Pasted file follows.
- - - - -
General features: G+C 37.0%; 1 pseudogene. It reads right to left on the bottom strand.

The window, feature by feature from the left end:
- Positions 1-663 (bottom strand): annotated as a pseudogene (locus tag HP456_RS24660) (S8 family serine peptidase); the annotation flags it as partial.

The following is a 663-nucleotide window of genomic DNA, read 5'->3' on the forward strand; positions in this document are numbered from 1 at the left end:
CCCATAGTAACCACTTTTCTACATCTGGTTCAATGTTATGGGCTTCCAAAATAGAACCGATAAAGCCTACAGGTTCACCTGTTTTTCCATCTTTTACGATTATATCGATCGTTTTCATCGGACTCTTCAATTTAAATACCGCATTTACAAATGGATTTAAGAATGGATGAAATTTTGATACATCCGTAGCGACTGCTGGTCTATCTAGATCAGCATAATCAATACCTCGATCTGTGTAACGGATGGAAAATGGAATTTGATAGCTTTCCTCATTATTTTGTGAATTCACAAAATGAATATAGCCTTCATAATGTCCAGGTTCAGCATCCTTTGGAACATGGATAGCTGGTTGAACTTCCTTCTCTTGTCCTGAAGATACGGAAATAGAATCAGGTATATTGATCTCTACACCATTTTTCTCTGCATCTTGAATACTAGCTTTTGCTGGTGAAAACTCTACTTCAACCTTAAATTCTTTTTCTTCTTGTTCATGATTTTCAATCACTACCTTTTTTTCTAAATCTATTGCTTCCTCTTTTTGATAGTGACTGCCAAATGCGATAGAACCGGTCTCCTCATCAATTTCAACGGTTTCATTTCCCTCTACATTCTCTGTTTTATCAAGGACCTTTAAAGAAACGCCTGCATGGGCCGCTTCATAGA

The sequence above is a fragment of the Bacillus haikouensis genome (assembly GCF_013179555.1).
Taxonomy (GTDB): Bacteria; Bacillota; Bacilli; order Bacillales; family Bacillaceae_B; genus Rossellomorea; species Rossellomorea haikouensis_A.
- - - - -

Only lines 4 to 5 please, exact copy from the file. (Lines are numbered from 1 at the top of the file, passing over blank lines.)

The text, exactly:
The following is a 663-nucleotide window of genomic DNA, read 5'->3' on the forward strand; positions in this document are numbered from 1 at the left end:
CCCATAGTAACCACTTTTCTACATCTGGTTCAATGTTATGGGCTTCCAAAATAGAACCGATAAAGCCTACAGGTTCACCTGTTTTTCCATCTTTTACGATTATATCGATCGTTTTCATCGGACTCTTCAATTTAAATACCGCATTTACAAATGGATTTAAGAATGGATGAAATTTTGATACATCCGTAGCGACTGCTGGTCTATCTAGATCAGCATAATCAATACCTCGATCTGTGTAACGGATGGAAAATGGAATTTGATAGCTTTCCTCATTATTTTGTGAATTCACAAAATGAATATAGCCTTCATAATGTCCAGGTTCAGCATCCTTTGGAACATGGATAGCTGGTTGAACTTCCTTCTCTTGTCCTGAAGATACGGAAATAGAATCAGGTATATTGATCTCTACACCATTTTTCTCTGCATCTTGAATACTAGCTTTTGCTGGTGAAAACTCTACTTCAACCTTAAATTCTTTTTCTTCTTGTTCATGATTTTCAATCACTACCTTTTTTTCTAAATCTATTGCTTCCTCTTTTTGATAGTGACTGCCAAATGCGATAGAACCGGTCTCCTCATCAATTTCAACGGTTTCATTTCCCTCTACATTCTCTGTTTTATCAAGGACCTTTAAAGAAACGCCTGCATGGGCCGCTTCATAGA